Two veteran candidates vie for Stearns sheriff

Mike KnaakElection 2018, Featured News, Sartell – St. Stephen, St. Joseph0 Comments

by Mike Knaak

Two men, each with nearly three decades in law enforcement, are competing to be the first new sheriff elected in Stearns County in 16 years.

Dave Bentrud, Waite Park police chief, and Steve Soyka, a Stearns County Sheriff’s Office sergeant, are on the ballot Nov. 6. One of them will replace Don Gudmundson who was appointed to fill out the term of Sheriff John Sanner after Sanner retired in 2017.

Both candidates stress the need for better cooperation and communication with county residents as well as city officials and police departments in sprawling Stearns County. With a population of more than 155,000 people, deputies patrol a county that stretches more than 60 miles from metro St. Cloud to the farms and fields at the western end of the county.

The two candidates diverge over the value and significance of their considerable professional and academic experiences.

Bentrud, 60, is the “outside” candidate. Before serving as chief in Waite Park for 10 years, Bentrud was a sergeant in the St. Cloud Police Department. He touts his experience leading an entire department and his familiarity with management issues such as budgeting, technology and recruiting officers.

Soyka, 48, has spent his entire career in sheriff’s departments, first as a deputy in Benton County and for the last 22 years in the Stearns County Sheriff’s Office. Soyka emphasizes his experience with a sheriff’s wider responsibilities such as running a jail, 911 dispatching and civil-process service.

The sheriff manages an annual budget of more than $20 million – half of it to operate the jail. The sheriff supervises more than 200 employees including deputies, dispatchers, correctional officers and support staff. The dispatch center answers more than a quarter-million phone calls a year. The jail booked 7,785 prisoners in 2017.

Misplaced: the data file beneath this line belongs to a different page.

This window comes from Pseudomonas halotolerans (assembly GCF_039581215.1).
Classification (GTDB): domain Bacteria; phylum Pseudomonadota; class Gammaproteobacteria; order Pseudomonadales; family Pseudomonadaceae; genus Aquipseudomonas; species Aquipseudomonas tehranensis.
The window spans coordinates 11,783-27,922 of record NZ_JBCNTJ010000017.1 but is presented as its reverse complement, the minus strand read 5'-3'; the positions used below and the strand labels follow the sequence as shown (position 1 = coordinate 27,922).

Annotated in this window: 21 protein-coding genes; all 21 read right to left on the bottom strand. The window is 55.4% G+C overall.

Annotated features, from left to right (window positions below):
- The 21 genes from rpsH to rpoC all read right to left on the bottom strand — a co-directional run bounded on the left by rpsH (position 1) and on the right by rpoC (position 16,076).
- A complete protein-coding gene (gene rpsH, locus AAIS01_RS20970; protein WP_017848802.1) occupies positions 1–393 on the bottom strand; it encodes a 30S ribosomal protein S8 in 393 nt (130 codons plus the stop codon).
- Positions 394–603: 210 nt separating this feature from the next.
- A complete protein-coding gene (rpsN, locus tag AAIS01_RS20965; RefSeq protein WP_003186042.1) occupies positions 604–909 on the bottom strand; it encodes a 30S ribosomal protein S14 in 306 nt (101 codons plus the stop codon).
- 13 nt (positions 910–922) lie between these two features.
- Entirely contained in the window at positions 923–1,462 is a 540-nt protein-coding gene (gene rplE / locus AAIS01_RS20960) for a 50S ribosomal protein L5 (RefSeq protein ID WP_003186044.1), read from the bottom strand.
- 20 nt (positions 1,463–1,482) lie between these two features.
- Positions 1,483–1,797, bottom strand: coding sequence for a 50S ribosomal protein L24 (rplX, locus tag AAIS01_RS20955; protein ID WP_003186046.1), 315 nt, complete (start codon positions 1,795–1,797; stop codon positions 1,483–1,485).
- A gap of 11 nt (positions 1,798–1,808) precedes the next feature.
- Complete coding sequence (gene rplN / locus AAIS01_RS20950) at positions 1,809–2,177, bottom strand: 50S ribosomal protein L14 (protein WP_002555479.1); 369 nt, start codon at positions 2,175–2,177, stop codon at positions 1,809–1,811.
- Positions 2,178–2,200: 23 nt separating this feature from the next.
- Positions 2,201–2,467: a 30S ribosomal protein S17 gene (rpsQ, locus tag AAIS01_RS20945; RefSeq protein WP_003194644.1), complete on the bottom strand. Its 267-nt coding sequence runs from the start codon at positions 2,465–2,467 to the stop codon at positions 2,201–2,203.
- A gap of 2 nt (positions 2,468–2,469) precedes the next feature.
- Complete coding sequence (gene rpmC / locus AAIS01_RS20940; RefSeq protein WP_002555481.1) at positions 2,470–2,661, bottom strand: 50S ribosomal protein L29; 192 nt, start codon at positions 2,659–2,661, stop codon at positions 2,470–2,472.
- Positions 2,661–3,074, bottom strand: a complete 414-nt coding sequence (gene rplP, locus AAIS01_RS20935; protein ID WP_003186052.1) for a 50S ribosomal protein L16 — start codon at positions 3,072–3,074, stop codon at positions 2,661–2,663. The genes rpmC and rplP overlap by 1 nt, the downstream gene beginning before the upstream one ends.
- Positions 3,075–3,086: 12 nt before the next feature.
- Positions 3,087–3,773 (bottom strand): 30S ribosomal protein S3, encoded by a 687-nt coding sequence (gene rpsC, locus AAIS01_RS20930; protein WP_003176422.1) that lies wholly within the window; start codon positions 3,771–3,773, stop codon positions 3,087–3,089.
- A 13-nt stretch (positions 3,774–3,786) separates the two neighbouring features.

The county board will set the starting salary for the new sheriff in January. After that, the sheriff will be on the county’s pay grid and he will get increases the same as other county employees. Gudmundson’s pay was set at about $158,000 this year.

Bentrud calls the relationship between the sheriff’s office and the county’s 12 police departments “strained.”

“I’ve been outside the agency and seeing how it interacts,” Bentrud said. “I understand the issues and see how I can address them. There’s a sense of disconnect east end vs. west end. The county line doesn’t end just west of St. Joseph.”

Soyka offers a similar observation. “When I started campaigning, I talked to city councils and police chiefs. They want to talk about how we are doing as a sheriff’s office,” Soyka said. He stressed direct communication with citizens and leading deputies who want to stop and visit with residents and business people. “Go in there, introduce yourself and say ‘hi,’” Soyka says.

Both men have their own plans on how they would improve communication.

Soyka says he’d visit town board and city council meetings, continue the sheriff’s office weekly newsletter, improve the website and personally conduct town-hall style meetings to answer questions.

“I want to be out there with the people,” Soyka said.

Bentrud suggests a deputy or supervisor attend every township or city council meeting once or twice a year. Setting up substations in the west side of the county would allow citizens to meet deputies there to report crimes and complete paperwork instead of driving into St. Cloud. Years ago, there were substations in several western cities, but those facilities closed.

Bentrud also offered a technological solution of having deputies muster remotely via computer instead of driving into St. Cloud to begin their shifts.

Beyond the communication and cooperation issue, Bentrud and Soyka offer different visions of being sheriff.